Strawberry moon. (Photo: iStock)
The milky way continues to enlighten us earthlings with a spectacular array of phenomena – the latest being ‘strawberry moon’ sightings.
The Strawberry Moon – June’s full moon that was visible in the northern hemisphere on Wednesday night, 27 June, and early Thursday morning, 28 June - is the first full moon that falls during the northern region’s strawberry season.
The moon gets its name because it appears around the time in North America when wild strawberries begin to ripen, says Travel and Leisure, adding that like many of the names for full moons, this name dates back to Native American origins.
In places that do not harvest strawberries, the moon is referred to by other names including Hot Moon, Hay Moon, Rose Moon or Honey Moon.
SEE: Sutherland Stargazing: Luxury camping under a star-studded sky
In addition to the unique moon sighting, on Wednesday Saturn was also at its closest to Earth.
The next full moon will be on 27 July, commonly called the Buck Moon. It will also be a Blood Moon or total lunar eclipse visible to most parts of the world – so diarise this and get your binoculars and cameras ready.
Share your stargazing pics with us by emailing firstname.lastname@example.org or tag us on Twitter, Facebook or Instagram - @Traveller24_SA.
Take a look at what the Twitterverse shared of the strawberry moon sighting:
We may not get to see a 'strawberry moon' in SA, but we sure have many places that are perfect to see the milky way, and also get to witness other fantastic solar occurrences such as the ‘super blue blood moon’, which was spotted earlier this year gracing SA skies.
ALSO SEE: PICS: 'Super blue blood moon' illuminates the sky
Stargazers and people who are passionate about the cosmos will take pleasure in keeping track of the major celestial events and wonders that cannot be missed throughout the rest of 2018. Click here to see a stargazer's guide to the galaxy in 2018.
You don’t only have to wait for these special cosmic events however, as Southern Africa is filled with stargazing spots to satisfy your wanderlust for space throughout the year.
There are even camping opportunities if you prefer to be one with nature and immerse yourself in the dark, serene outdoors under a starlit sky.
Sutherland in the Northern Cape is one of the best places in the world for stargazing. Book a luxury tented camp for a weekend of stargazing adventure.
With three camps available between 11 – 17 July, you can look forward to informative stargazing evenings at Sterland, a tour of SALT (Southern African Large Telescope) and explore the Karoo by foot or bicycle. To book call 044 535 9033 or email email@example.com. Click here for full details.
MUST-SEE: Sutherland Stargazing: Luxury camping under a star-studded sky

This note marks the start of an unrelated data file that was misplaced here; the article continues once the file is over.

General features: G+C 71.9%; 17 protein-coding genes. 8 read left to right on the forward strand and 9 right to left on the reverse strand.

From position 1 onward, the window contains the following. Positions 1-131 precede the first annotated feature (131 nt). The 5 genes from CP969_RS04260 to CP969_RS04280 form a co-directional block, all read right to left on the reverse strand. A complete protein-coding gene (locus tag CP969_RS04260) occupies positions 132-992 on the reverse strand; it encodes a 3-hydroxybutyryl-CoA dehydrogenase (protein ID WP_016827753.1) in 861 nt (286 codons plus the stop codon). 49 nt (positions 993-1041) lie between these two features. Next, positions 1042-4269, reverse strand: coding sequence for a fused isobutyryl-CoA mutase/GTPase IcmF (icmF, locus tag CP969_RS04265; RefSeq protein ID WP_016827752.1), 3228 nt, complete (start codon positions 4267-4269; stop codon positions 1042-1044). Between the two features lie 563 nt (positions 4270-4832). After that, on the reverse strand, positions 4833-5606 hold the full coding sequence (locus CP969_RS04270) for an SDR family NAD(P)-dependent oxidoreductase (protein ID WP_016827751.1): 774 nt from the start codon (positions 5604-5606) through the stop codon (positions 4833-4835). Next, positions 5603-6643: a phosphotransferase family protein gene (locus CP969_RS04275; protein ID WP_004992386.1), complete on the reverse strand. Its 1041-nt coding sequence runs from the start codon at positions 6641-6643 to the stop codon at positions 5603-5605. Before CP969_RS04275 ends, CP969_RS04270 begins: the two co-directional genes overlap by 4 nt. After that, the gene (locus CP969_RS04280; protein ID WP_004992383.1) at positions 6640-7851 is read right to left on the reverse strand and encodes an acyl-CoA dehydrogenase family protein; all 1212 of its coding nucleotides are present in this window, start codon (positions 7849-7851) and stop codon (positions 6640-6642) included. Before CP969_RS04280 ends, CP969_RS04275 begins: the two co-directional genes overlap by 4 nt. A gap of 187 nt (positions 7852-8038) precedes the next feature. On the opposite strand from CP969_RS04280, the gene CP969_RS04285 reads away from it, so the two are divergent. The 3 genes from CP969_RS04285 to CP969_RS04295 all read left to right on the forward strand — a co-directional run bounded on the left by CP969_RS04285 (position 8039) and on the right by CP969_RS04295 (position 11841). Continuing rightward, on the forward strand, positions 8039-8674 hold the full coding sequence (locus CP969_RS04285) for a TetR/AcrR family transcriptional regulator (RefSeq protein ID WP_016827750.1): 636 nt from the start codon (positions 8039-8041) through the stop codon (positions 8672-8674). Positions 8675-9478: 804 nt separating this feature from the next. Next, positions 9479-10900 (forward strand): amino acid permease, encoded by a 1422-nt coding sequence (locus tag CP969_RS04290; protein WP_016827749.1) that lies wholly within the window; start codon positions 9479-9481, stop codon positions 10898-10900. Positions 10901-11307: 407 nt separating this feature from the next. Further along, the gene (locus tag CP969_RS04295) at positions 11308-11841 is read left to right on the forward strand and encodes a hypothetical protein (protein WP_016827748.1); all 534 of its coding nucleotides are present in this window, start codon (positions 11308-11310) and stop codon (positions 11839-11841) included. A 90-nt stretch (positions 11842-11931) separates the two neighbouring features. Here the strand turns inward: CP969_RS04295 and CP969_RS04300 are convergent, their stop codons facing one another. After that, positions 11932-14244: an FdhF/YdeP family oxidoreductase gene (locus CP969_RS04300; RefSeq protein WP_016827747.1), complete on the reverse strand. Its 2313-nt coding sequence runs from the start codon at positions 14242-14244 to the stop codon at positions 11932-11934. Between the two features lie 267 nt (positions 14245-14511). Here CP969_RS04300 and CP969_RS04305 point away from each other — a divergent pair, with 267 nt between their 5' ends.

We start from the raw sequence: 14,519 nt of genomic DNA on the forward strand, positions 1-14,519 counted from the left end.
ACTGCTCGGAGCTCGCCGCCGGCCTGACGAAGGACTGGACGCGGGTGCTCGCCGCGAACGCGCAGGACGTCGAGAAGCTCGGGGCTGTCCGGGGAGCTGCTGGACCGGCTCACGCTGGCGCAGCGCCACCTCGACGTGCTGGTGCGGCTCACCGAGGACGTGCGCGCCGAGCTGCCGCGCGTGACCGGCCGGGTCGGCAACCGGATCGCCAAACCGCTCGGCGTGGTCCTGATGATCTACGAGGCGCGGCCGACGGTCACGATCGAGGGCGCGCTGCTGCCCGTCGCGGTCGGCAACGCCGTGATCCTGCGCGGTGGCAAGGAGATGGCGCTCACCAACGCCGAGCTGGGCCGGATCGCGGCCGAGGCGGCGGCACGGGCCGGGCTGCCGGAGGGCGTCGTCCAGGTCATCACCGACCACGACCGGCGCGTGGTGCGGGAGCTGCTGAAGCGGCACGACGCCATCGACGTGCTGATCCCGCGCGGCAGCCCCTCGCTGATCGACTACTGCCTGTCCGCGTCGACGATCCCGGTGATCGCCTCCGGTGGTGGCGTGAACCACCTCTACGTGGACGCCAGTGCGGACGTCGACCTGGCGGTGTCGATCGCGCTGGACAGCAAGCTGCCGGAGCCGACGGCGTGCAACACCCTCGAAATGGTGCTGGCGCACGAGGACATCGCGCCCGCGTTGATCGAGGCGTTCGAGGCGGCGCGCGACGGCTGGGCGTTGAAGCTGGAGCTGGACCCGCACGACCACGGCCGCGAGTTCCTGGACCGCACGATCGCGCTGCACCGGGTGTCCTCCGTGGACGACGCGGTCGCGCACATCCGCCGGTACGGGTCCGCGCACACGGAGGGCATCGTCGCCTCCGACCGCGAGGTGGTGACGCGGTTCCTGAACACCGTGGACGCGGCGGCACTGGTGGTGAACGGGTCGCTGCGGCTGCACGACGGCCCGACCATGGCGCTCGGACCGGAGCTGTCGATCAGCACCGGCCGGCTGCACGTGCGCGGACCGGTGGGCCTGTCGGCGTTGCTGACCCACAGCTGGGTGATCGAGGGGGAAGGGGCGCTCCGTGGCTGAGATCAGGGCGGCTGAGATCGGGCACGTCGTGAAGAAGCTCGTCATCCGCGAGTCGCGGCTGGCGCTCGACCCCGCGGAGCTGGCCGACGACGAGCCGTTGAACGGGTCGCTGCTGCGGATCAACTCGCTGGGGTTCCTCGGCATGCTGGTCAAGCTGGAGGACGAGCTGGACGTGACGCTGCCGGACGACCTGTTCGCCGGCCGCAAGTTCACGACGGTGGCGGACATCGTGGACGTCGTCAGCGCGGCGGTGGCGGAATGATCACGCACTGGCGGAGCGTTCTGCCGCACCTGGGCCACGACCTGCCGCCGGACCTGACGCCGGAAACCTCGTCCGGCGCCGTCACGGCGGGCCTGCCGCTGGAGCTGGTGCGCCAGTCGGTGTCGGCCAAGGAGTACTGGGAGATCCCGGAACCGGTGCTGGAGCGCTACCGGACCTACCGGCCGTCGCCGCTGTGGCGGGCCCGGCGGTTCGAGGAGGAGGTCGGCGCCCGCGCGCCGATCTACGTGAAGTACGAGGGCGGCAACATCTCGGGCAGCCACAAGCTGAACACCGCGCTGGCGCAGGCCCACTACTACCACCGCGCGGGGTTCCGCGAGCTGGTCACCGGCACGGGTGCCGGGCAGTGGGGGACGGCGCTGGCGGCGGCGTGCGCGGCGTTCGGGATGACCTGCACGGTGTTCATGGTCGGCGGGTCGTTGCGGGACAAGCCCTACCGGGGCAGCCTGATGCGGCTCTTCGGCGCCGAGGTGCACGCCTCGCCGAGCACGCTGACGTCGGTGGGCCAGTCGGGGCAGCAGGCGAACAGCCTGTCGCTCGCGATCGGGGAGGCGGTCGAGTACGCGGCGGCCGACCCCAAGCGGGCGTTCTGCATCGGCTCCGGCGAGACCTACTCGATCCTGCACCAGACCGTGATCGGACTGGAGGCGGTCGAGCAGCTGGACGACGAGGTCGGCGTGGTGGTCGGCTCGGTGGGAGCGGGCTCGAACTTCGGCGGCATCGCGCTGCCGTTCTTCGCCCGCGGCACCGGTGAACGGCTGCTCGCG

SALT stars and serenity
Visit the South African Large Telescope (SALT) - the largest optical telescope in the southern hemisphere. Go on a fully guided day tour that includes a walk through the Visitor Centre as well as selected research telescopes including SALT. Hourly tours, which are self-guided, are also possible, but not nearly as insightful.
Tours are on Monday to Saturday at 10:30 and 14:30, and costs R80 per adult, R40 for children and kids under the age of 6 enter free.
ALSO SEE: Stargazing: Idaho becomes first International Dark Sky Reserve in US + must-visit reserves around the world
A personalised Sterland tour
Much less risky to the global astronomy practice, and much more personal for stargazing visitors, is the Sterland experience.
Jurg Wagener runs a two-hour show at Sterland Farm, a privately-owned interactive stargazing farm just outside of town. Stargazers are taken into the Muisbos-Amphi theatre where telescopes are propped up and ready for use, and a knowledgeable guide will help you identify and understand the different things you spot. It costs R120 per person. Bookings are essential - contact Jurg at 082 556 9589.
SEE: Stargazing: Ghana and SA celebrate new success in African network to explore the universe
The remote mountain passes and unspoiled surroundings of the Eastern Cape Highlands make for terrific stargazing conditions. This is the perfect location to spot the Southern Cross.
The open plains of the Karoo are a stargazer's dream. Karoo National Park is perfect for guided night tours or solo missions.
You will quickly notice the effect of pollution on stargazing when you feast your eyes on the crystal-clear night skies of the Waterberg. In the day, enjoy the beautiful grassland and mountain scenery and spot the Big 5.
Frequent stargazing events give the public a perfect opportunity to experience the starry night sky at Maropeng. Escape the city light and pollution for an intro to astronomy, and enjoy dinner and drinks before taking on the telescope.
Easily accessed from Bloemfontein, Johannesburg and Durban, the Golden Gate Highlands provides a sense of space unknown by city dwellers. Take a stargazing weekend trip and embrace the massive, bright Free State night sky.